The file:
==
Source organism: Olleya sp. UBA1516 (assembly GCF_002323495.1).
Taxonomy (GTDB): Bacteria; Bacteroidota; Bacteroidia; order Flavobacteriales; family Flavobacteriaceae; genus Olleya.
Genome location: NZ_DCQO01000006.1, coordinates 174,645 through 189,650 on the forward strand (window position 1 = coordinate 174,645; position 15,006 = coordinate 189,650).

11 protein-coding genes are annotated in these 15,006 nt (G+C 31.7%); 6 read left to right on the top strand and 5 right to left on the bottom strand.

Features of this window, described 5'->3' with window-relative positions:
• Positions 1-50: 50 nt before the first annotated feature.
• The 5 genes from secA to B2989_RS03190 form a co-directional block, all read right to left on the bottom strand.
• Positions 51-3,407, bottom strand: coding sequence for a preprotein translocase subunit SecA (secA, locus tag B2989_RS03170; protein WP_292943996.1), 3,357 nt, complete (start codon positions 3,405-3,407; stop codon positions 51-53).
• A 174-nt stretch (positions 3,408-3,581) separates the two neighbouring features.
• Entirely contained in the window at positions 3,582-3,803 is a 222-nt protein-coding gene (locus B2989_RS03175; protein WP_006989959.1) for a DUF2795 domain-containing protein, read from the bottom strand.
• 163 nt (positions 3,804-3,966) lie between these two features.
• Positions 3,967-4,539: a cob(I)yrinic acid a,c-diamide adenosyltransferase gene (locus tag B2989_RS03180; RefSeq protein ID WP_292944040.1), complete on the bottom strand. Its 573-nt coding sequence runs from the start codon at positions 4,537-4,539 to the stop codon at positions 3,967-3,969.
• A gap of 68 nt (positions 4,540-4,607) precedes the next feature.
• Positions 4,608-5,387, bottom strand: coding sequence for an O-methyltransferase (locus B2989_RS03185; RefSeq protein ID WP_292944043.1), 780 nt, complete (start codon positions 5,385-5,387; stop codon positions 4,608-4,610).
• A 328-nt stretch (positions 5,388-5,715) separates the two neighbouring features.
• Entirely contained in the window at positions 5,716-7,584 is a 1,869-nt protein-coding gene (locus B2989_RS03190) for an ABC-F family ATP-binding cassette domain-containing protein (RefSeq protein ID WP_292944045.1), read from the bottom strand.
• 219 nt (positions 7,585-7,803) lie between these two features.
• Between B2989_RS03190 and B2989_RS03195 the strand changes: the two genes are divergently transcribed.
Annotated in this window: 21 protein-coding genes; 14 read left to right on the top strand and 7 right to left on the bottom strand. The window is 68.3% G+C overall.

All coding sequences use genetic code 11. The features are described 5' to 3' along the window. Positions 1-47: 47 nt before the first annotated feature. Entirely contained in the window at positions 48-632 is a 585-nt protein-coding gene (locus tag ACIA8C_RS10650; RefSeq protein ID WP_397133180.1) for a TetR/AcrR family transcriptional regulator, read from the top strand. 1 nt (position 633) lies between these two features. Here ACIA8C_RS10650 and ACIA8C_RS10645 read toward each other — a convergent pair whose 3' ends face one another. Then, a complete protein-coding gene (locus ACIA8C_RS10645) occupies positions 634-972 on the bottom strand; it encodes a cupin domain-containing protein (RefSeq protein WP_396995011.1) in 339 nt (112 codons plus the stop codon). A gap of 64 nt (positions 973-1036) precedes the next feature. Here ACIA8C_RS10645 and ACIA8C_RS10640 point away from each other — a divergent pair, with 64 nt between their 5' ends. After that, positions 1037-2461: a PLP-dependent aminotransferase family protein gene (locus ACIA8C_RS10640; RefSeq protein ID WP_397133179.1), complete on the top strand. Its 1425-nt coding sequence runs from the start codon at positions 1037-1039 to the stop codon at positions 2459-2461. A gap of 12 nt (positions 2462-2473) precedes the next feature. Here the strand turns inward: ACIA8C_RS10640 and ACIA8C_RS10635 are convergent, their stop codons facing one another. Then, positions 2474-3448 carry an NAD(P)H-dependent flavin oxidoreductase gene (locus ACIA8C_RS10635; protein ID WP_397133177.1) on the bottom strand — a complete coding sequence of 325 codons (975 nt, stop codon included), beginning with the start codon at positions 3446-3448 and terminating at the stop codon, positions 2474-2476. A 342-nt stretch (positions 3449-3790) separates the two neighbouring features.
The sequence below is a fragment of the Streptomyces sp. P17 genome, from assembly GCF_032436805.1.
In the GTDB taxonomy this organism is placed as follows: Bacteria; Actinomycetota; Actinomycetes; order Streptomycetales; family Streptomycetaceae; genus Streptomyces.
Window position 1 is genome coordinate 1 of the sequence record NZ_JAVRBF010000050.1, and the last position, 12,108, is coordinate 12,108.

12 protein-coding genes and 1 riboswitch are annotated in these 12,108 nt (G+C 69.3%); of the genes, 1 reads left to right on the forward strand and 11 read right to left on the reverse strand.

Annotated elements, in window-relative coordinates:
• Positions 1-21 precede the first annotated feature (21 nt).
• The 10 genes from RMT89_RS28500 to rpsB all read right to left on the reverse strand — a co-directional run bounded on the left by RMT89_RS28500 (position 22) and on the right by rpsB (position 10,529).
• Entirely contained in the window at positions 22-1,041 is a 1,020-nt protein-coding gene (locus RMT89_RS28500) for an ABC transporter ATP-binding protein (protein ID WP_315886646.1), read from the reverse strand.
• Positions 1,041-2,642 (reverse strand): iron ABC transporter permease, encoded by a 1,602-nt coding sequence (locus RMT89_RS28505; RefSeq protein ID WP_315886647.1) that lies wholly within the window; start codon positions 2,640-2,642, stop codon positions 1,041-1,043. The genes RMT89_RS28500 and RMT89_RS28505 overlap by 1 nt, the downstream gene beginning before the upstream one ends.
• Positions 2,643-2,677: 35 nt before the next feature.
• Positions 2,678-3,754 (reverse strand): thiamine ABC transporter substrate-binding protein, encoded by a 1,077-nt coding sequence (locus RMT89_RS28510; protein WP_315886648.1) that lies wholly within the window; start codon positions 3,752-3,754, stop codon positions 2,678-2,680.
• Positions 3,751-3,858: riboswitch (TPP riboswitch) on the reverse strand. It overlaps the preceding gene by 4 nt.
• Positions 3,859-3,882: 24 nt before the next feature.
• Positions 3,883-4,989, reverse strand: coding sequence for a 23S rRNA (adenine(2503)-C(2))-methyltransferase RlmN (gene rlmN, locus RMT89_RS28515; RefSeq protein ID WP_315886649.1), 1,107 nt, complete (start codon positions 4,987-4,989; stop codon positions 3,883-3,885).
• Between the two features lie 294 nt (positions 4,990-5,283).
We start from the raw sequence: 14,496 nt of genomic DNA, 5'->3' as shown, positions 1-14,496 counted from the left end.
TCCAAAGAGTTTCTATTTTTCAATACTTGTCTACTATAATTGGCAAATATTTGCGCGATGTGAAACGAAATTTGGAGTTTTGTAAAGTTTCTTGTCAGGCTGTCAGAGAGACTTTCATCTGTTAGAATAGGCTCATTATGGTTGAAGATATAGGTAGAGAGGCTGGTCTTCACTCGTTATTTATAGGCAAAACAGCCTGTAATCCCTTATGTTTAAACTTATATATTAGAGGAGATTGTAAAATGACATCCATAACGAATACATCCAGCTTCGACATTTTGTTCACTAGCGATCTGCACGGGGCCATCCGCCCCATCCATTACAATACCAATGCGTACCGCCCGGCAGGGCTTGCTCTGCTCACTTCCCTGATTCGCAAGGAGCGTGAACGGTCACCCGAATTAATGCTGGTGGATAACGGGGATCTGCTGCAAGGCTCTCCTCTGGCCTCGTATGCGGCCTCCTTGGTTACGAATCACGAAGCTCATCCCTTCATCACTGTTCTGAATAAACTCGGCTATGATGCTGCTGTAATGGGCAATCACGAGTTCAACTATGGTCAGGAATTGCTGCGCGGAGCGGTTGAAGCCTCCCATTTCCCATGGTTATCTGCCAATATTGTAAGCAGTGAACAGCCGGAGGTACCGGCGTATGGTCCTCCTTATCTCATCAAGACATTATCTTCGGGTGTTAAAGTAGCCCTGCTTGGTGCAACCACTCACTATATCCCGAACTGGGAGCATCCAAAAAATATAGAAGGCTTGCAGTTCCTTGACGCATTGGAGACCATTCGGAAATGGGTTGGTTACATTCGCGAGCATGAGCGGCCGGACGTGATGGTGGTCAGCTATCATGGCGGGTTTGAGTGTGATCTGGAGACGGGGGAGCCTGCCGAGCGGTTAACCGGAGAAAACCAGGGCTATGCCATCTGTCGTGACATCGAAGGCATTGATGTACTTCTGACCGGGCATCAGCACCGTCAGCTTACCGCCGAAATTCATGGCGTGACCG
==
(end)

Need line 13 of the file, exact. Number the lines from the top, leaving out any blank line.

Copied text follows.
• A gap of 68 nt (positions 4,540-4,607) precedes the next feature.